The history of Liberia as a political entity begins with the arrival of the black American settlers — the Americo-Liberians, as they were to be known — who established a colony of “free men of color” on its shore in 1822 under the auspices of the American Colonization Society. The historical roots from which a majority present-day Liberians derive their identity, however, are found in the varied traditions of the several tribal groups of indigenous Africans whom the settlers confronted in their struggle to gain a foothold in Africa and, later, extend their control into the interior.
On July 26, 1847, the Americo-Liberians declared the independence of the Republic of Liberia. The settlers regarded the continent from which their forefathers had been taken as slaves as a “Promised Land,” but they did not intend to become reintegrated into an African society. They referred to themselves as “Americans” and recognized as such by tribal Africans and by British colonial authorities in neighboring Sierra Leone. The symbols of their state — its flag, motto, and seal — and the form of government that they chose reflected their American background and immigrant experience. The social customs and cultural standards of the Americo-Liberians had their archetypes in the antebellum American South. These ideals strongly colored the attitudes of the settlers toward the indigenous African people. The new nation, as they conceived of it, was coextensive with the settler community and with those Africans who were assimilated into it. A recurrent theme in the country’s subsequent history, therefore, was the usually successful attempt of the Americo-Liberian minority to dominate people whom they considered “uncivilized” and inferior. They named the land "Liberia," which in European langauges and Latin means "Land of the Free".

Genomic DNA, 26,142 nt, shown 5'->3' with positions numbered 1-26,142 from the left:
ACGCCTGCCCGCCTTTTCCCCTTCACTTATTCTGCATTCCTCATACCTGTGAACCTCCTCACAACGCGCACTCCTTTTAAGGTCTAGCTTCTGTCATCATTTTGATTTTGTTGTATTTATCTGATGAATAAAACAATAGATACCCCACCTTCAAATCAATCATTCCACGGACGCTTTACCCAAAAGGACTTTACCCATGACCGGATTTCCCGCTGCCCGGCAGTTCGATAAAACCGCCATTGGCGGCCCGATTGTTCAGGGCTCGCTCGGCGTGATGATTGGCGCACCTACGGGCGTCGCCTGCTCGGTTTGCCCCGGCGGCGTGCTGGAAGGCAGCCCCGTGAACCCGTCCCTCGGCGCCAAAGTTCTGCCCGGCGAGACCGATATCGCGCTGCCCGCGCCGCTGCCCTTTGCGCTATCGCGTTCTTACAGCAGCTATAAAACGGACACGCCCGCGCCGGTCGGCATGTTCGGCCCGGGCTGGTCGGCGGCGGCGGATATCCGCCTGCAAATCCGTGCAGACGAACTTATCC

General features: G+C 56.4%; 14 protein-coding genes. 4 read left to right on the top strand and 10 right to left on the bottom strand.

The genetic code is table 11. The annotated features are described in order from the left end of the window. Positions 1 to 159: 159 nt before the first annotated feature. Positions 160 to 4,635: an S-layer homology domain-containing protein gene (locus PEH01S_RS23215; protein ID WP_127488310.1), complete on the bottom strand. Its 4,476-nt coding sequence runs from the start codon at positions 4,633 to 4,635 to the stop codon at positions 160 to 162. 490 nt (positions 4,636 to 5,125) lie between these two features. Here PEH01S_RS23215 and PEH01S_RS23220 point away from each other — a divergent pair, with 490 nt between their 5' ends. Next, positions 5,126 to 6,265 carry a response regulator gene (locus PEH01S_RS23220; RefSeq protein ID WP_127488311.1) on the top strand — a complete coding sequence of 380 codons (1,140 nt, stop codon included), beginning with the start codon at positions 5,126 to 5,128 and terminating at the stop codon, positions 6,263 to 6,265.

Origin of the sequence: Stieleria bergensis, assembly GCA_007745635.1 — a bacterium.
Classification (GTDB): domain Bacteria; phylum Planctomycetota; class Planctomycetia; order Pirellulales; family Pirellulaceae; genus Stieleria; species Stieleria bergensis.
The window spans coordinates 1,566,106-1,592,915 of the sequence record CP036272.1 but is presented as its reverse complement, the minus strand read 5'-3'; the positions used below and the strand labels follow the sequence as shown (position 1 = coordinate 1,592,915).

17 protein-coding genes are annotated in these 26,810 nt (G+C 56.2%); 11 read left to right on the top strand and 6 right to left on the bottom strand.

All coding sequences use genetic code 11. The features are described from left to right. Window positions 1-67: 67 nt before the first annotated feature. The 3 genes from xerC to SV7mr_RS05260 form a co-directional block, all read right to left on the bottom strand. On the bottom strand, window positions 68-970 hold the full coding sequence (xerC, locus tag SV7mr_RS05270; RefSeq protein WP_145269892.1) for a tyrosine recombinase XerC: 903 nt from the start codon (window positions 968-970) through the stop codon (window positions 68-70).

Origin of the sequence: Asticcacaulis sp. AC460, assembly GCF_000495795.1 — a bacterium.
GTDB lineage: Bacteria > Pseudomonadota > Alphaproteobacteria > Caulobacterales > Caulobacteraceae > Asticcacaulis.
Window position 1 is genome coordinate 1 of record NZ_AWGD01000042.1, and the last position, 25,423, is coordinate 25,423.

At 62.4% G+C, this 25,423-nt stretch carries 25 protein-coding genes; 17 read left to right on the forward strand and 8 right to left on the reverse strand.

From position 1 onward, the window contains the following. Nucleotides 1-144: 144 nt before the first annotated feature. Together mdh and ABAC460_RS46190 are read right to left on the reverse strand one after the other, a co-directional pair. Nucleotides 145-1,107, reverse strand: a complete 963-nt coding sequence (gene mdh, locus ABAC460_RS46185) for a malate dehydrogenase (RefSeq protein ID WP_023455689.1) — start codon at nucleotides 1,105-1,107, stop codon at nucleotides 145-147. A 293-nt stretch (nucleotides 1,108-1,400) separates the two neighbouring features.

The founding of Liberia was privately sponsored by American religious and philanthropic groups, but the colony enjoyed the support and unofficial cooperation of the United States government. Liberia’s government, modeled after that of the United States, was democratic in structure, if not always in substance. After 1877 the True Whig Party monopolized political power in the country, and competition for office was usually contained within the party, whose nomination virtually ensured election. Two problems confronting successive administrations were pressure from neighboring colonial powers, Britain and France, and the threat of financial insolvency, both of which challenged the country’s sovereignty. Liberia retained its independence but lost its claim to extensive territories that were annexed by Britain and France. Economic development was retarded by the decline of markets for Liberian goods in the late nineteenth century and by indebtedness on a series of loans, payments on which drained the economy.
This article is licensed under the GNU Free Documentation License. It uses material from the Wikipedia article "Liberia".